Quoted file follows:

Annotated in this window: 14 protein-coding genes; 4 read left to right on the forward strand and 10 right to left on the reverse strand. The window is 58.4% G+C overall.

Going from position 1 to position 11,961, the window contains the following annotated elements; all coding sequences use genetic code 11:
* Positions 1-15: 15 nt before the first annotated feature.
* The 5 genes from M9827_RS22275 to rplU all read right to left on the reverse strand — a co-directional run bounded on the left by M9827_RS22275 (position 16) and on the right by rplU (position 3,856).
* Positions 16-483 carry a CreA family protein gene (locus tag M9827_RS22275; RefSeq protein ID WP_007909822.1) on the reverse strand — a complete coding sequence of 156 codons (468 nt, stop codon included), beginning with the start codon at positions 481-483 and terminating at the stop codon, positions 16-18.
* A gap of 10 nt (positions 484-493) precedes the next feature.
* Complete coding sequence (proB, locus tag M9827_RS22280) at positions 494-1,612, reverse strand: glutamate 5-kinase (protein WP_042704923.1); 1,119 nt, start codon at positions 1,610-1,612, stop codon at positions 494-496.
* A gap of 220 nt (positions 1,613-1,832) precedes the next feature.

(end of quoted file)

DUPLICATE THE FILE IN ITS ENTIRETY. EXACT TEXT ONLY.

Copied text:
Annotated in this window: 14 protein-coding genes; 4 read left to right on the forward strand and 10 right to left on the reverse strand. The window is 58.4% G+C overall.

Going from position 1 to position 11,961, the window contains the following annotated elements; all coding sequences use genetic code 11:
* Positions 1-15: 15 nt before the first annotated feature.
* The 5 genes from M9827_RS22275 to rplU all read right to left on the reverse strand — a co-directional run bounded on the left by M9827_RS22275 (position 16) and on the right by rplU (position 3,856).
* Positions 16-483 carry a CreA family protein gene (locus tag M9827_RS22275; RefSeq protein ID WP_007909822.1) on the reverse strand — a complete coding sequence of 156 codons (468 nt, stop codon included), beginning with the start codon at positions 481-483 and terminating at the stop codon, positions 16-18.
* A gap of 10 nt (positions 484-493) precedes the next feature.
* Complete coding sequence (proB, locus tag M9827_RS22280) at positions 494-1,612, reverse strand: glutamate 5-kinase (protein WP_042704923.1); 1,119 nt, start codon at positions 1,610-1,612, stop codon at positions 494-496.
* A gap of 220 nt (positions 1,613-1,832) precedes the next feature.